After all, Abbas's own term as President expired on January 15, 2009, over 3 and 1/2 years ago.
As far as local elections go, they were first held in 1976 under Israeli military control and then in 2005 when Hamas defeated Fatah candidates -- and never again.
But there is a catch.
Khaled Abu Toameh writes about Abbas's Plan to Steal Local Elections:
To ensure a landslide victory, the Fatah leadership, headed by Abbas, has taken a number of measures aimed at weakening its rivals.Read the whole thing.
First, Fatah has dismissed about 50 of its members who decided to run as on an independent ticket in the elections.
Among those who were dismissed is Ghassan Shaka'a, a prominent Fatah figure from Nablus who has decided to contest the vote outside his faction's framework. Shaka'a, a former Nablus mayor, has angered Abbas and the Fatah leadership by running as an independent candidate.
Second, Fatah has decided to suspend funds to the other PLO groups that are running against Fatah in the local elections.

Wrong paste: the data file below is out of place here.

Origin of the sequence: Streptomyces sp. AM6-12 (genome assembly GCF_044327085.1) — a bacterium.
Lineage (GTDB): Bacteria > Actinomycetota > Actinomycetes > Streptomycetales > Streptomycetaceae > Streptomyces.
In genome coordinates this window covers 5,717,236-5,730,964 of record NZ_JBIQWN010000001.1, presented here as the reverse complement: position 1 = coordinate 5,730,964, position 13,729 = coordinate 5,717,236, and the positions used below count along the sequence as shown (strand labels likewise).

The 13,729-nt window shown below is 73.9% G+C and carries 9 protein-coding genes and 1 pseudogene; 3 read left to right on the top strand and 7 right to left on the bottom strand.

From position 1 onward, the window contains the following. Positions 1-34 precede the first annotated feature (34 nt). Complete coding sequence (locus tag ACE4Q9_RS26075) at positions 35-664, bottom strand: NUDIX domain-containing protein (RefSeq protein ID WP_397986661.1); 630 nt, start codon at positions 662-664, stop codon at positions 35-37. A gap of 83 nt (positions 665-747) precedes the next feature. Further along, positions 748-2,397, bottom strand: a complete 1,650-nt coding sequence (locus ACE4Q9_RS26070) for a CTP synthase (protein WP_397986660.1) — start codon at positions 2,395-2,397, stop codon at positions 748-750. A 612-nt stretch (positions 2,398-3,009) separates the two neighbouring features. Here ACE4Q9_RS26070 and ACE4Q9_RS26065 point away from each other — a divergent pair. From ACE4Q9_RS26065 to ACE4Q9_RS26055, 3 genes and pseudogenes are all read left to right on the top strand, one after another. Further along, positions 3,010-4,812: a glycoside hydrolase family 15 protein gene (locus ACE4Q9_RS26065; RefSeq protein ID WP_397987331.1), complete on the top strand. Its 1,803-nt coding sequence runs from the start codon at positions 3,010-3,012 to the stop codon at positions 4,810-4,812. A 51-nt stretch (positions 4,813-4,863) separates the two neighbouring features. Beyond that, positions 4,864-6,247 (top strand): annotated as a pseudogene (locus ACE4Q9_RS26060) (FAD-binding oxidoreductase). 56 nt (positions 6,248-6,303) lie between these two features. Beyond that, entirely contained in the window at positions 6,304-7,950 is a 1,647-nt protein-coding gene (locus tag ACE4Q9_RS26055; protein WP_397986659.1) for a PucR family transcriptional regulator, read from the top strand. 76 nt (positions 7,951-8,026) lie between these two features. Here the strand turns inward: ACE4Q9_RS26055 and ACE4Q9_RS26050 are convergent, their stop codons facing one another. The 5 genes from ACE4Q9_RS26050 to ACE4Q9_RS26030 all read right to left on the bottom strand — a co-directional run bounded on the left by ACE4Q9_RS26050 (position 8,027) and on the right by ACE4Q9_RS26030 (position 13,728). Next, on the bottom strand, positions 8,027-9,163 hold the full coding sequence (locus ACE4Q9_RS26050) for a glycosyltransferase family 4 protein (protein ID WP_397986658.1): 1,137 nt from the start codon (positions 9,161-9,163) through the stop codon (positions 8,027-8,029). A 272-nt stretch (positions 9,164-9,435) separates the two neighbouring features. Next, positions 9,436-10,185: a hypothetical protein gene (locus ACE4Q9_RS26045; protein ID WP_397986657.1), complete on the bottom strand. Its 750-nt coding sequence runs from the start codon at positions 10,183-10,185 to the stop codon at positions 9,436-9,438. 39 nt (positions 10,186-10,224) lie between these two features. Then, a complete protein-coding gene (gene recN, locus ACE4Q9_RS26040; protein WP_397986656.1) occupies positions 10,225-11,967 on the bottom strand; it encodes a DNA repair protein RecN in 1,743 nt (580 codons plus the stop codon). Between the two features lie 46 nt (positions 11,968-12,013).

Until last month, these groups, especially the PFLP and DFLP, used to receive regular funding from the PLO leadership, although most of them are opposed to the Oslo Accords and peace talks with Israel.
Abbas is hoping that the dismissal of unruly Fatah candidates and the suspension of funds to his political rivals will guarantee his loyalists a smooth victory.
Abbas's task is made easier by the fact that Hamas is boycotting these elections in response to his crackdown.
This is the same Abbas regime that has been cracking down on free speech.
After the on-again, off-again courtship of a Hamas-Fatah unity government, in the end, a Hamas-free election may well spell the end of that dream and end up formalizing the existence of 2 distinct Palestinian Arab territories.
That may well be what Abbas thinks he wants, but as Toameh notes:
This is something that the UN General Assembly will have to take into consideration when it is scheduled next month to vote on Abbas's application to upgrade the status of a Palestinian state to "non-member." The UN members should ask Abbas which state he is talking about -- the one in the West Bank or the one in the Gaza Strip?We have already seen that the UN will not allow anything so minor as an out-of-office despot running a morally as well as financially bankrupt regime from attempting to gain credibility for his "state." It is unlikely that the prospect of having 2 such kleptocracies will make the UN think twice.
Let alone once.
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